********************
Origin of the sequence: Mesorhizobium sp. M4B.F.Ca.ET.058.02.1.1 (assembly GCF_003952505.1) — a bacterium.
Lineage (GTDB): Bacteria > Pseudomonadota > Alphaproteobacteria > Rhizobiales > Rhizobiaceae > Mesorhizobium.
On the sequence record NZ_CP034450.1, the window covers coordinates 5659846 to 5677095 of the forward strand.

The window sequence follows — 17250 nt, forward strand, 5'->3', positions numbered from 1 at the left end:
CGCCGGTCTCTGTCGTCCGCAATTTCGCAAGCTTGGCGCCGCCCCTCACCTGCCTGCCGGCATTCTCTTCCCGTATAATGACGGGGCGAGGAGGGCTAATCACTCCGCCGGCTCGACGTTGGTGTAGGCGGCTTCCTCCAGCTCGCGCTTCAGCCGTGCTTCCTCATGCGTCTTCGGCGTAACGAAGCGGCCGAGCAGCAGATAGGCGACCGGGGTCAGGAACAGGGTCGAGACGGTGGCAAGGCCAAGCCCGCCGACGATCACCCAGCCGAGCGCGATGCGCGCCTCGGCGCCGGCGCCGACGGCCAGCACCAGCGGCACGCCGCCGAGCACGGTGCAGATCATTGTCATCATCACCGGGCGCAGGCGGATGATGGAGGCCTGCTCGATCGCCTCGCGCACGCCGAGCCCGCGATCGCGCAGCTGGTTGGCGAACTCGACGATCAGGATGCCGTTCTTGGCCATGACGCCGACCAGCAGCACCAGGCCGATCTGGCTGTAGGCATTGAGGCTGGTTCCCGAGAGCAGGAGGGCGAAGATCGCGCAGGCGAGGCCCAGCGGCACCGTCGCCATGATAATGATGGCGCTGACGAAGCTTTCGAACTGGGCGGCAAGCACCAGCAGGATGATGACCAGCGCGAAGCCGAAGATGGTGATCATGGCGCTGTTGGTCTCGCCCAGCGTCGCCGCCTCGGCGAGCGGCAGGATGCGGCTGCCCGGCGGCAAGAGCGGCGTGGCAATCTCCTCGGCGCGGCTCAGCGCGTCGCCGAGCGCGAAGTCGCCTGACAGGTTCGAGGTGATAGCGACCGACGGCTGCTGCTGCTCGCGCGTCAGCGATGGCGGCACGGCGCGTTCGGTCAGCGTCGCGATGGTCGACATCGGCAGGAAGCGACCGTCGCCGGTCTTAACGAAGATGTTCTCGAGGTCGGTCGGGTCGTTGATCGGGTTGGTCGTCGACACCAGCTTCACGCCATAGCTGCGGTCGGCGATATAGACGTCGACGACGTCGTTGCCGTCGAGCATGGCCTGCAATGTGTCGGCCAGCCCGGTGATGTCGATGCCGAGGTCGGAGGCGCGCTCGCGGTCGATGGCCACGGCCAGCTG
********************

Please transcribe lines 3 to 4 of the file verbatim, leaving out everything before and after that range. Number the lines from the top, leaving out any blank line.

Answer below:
On the sequence record NZ_CP034450.1, the window covers coordinates 5659846 to 5677095 of the forward strand.

The window sequence follows — 17250 nt, forward strand, 5'->3', positions numbered from 1 at the left end: